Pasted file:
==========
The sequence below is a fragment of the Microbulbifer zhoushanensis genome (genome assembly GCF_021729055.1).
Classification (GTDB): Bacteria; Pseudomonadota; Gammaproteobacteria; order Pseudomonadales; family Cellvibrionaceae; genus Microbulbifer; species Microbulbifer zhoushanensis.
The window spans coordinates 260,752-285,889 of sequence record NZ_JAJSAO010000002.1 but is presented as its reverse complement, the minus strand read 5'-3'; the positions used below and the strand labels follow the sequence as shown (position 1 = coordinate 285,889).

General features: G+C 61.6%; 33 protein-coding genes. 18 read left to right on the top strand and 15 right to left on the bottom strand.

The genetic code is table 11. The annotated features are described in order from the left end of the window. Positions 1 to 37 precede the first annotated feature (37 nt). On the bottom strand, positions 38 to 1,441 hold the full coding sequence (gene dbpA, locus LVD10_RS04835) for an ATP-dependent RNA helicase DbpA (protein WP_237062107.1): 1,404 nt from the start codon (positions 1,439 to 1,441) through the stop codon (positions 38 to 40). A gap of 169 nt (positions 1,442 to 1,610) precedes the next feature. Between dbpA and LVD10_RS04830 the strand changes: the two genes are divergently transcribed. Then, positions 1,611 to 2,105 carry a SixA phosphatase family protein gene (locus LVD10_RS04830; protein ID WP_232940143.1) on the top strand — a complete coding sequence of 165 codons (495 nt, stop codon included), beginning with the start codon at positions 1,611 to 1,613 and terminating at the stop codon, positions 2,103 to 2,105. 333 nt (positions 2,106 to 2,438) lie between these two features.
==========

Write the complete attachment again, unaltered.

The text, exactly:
The sequence below is a fragment of the Microbulbifer zhoushanensis genome (genome assembly GCF_021729055.1).
Classification (GTDB): Bacteria; Pseudomonadota; Gammaproteobacteria; order Pseudomonadales; family Cellvibrionaceae; genus Microbulbifer; species Microbulbifer zhoushanensis.
The window spans coordinates 260,752-285,889 of sequence record NZ_JAJSAO010000002.1 but is presented as its reverse complement, the minus strand read 5'-3'; the positions used below and the strand labels follow the sequence as shown (position 1 = coordinate 285,889).

General features: G+C 61.6%; 33 protein-coding genes. 18 read left to right on the top strand and 15 right to left on the bottom strand.

The genetic code is table 11. The annotated features are described in order from the left end of the window. Positions 1 to 37 precede the first annotated feature (37 nt). On the bottom strand, positions 38 to 1,441 hold the full coding sequence (gene dbpA, locus LVD10_RS04835) for an ATP-dependent RNA helicase DbpA (protein WP_237062107.1): 1,404 nt from the start codon (positions 1,439 to 1,441) through the stop codon (positions 38 to 40). A gap of 169 nt (positions 1,442 to 1,610) precedes the next feature. Between dbpA and LVD10_RS04830 the strand changes: the two genes are divergently transcribed. Then, positions 1,611 to 2,105 carry a SixA phosphatase family protein gene (locus LVD10_RS04830; protein ID WP_232940143.1) on the top strand — a complete coding sequence of 165 codons (495 nt, stop codon included), beginning with the start codon at positions 1,611 to 1,613 and terminating at the stop codon, positions 2,103 to 2,105. 333 nt (positions 2,106 to 2,438) lie between these two features.